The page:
There was however a significant shift in doctrine during the 1970’s. Due to the increasing lethality of the USN’s fleet air defense and maritime strike capability, the first true Soviet carrier was designed and commissioned. The first of its class, the 65,000 tonne Admiral Kuznetsov was and is the only true, operational Soviet carrier ever built. Equipped with a ski jump and arrestor gear, Kuznetsov can operate conventional fighters using Short Take Off but Assisted Recovery (STOBAR) techniques. Embarking a squadron of 12~16 Su-33 Flanker D fighters the Red Fleet could for the first time project a credible fighter force into the North Atlantic and beyond.

Kuznetsov had two primary effects on the cold war naval balance. For the first time Soviet ASW surface groups operating in the western Barents Sea and Arctic Ocean could enjoy credible organic fighter cover, something that had been severely lacking previously. But perhaps more importantly, now the Red Fleet had the ability to put capable fighters deep into the North Atlantic, which could then provide land based maritime strike packages with fighter escort during the terminal phase of an engagement. This would have a dramatic effect when facing a USN carrier battle group or heavily escorted convoy. In addition to attempting to intercept an inbound strike package’s ingression at Mach 2, any F-14A~C would now have to contend with a counter engagement threat. An F-14 supporting several AIM-54 missile shots would have to maneuver if engaged by an R-27 equipped Su-33, which would in turn have a dramatic effect on the Phoenix shot’s probability of a kill (PK). Providing the Tu-22M with a fighter escort would not only increase the package’s survivability but lethality as well, allowing more missile’s to be launched before interception which is critical to Soviet doctrine of battle space saturation.

Left:The Admiral Kutznetsov Right:An Su-33 Flanker D
Obviously the Soviet carrier force was designed around a distinctly different doctrine to its western counterparts, intended from the outset to work closely with the Red Fleets primary strike asset; the land based supersonic strike aircraft. The Kiev’s and Kuznetsov clearly show the Atlantic/cold war centric strategic thinking that dominated every aspect of the Red Fleet, illustrated by the fact that Soviet carriers were only designed with true power projection as a far afterthought; Kuznetsov embarking only 5 strike capable platforms. In short the Soviet aircraft carrier was designed completely around a specific set of strategic requirements with only one potential foe in mind. For better or for worse, this is the carrier force and doctrine that the modern Russian navy has inherited.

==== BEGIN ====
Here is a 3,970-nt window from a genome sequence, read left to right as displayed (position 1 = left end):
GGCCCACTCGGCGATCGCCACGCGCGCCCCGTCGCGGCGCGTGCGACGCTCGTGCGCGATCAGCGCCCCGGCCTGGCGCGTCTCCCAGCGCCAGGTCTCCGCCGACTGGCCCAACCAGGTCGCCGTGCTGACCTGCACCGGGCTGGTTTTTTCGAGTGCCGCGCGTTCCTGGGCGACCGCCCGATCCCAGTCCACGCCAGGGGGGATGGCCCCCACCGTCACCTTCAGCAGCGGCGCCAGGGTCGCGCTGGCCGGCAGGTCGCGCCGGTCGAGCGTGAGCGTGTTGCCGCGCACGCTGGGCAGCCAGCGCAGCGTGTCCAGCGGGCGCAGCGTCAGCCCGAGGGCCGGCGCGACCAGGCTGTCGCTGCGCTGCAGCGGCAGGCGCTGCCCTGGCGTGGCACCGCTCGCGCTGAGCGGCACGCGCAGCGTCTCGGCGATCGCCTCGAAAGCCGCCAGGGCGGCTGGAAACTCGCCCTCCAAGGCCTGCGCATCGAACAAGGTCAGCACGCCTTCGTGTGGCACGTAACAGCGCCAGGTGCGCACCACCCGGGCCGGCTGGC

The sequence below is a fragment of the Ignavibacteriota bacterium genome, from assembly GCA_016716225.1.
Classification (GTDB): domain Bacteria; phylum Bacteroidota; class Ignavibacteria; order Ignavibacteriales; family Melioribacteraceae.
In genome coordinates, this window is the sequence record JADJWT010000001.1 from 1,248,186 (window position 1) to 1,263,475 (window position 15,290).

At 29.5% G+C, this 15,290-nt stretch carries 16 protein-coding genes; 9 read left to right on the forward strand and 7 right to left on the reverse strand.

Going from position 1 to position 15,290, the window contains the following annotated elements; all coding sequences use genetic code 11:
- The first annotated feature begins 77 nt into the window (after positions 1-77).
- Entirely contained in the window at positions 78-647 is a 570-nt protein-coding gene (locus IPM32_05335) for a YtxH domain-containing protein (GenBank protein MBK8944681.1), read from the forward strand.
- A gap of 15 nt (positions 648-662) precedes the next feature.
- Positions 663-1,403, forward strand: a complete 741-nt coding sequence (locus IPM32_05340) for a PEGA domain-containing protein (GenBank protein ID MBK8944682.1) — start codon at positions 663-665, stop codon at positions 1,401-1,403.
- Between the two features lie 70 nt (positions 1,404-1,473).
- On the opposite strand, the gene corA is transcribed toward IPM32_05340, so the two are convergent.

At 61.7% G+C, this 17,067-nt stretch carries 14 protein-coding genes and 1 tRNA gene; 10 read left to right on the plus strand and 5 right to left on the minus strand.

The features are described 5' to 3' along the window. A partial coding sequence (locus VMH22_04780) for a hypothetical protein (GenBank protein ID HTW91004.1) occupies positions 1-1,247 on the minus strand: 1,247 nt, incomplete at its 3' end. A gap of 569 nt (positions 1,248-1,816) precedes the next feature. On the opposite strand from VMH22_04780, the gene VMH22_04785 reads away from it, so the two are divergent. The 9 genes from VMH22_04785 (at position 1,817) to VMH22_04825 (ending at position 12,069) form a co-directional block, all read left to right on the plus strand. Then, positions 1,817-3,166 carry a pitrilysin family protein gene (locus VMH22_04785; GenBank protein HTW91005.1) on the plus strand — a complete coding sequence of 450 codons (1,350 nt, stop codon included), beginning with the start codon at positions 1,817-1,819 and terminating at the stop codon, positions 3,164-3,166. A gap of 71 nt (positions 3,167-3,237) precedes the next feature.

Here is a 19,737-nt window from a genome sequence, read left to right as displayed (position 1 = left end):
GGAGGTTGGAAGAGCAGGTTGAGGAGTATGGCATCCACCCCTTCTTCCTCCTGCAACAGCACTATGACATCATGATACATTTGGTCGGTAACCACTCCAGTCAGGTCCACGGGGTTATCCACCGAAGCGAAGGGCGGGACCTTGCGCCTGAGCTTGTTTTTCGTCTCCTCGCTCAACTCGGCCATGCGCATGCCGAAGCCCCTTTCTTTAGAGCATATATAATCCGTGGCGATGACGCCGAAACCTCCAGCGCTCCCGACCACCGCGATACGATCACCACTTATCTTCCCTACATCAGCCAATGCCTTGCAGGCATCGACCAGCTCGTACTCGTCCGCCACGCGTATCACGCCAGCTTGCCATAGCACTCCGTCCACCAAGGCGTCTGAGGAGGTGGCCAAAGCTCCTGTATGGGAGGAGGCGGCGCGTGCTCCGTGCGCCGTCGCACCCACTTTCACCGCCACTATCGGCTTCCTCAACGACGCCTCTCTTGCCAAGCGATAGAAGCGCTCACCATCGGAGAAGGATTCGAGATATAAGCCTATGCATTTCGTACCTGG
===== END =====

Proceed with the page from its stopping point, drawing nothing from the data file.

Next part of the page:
The Strategic Conundrum

After the fall of the Soviet Union in the early 1990’s, like most of the Soviet military the Red Fleet fractured into several national formations distributed between the former Soviet Republics. The largest slice of this massive pie was left to the largest former Soviet Republic, the Russian Federation. However the modern Russian Navy is but a shell of the former Red Fleet. After widespread economic collapse and massive funding shortages during the 1990’s dozens of vessels and aircraft were decommissioned, scrapped or simply left to rust in port. The carrier force was not spared either, with all 4 Kiev class cruisers sold to the Peoples Republic of China (Currently Kiev is now an operating military theme park in the port of Tianjin China, Minsk is being fitted as a museum in China) , broken up (Novorossiyk), or undergoing re-fit in order to be sold to India (Admiral Gorshkov). The only operational carrier left in the Russian navy is the Admiral Kuznetosv. The same bleak story is repeated across the breadth of the Russian navy, with land based Naval Aviation and the Submarine Arm suffering terribly throughout this dark period.

Left:A Foxtrot class SSK rusting in a Russian naval base. Right:Kiev world military theme park, Tianjin
However, fueled by high global demand for energy, oil rich Russia has seen a remarkable economic resurgence of late, allowing a significant increase in funding for the whole Russian military. Notably this precipitated the resumption of Strategic Bomber patrols in 2007 and the first operational deployment of a carrier battle group to the Mediterranean for over a decade. These are small steps, but they are the first on the long road out of the dark days of the 90’s for the Russian navy.

The strategic terrain facing the Russia in 2008 is vastly different to what the Soviet Union faced in the 1970’s and 80’s. There is now no longer any major threat to mainland Russia and no realistic possibility of a war of national survival in the foreseeable future. Therefore the driving strategic focus of virtually every aspect of the Red Fleet, naval interdiction of the Atlantic SLOC, is now a moot point. Currently the Russian navy faces the conundrum of being equipped with an operational doctrine, structure, vessels, weapons and training, all heavily optimized for a set of strategic requirements that no longer exist. In more ways than one Russia stands at the strategic crossroads.

The Contemporary Strategic Landscape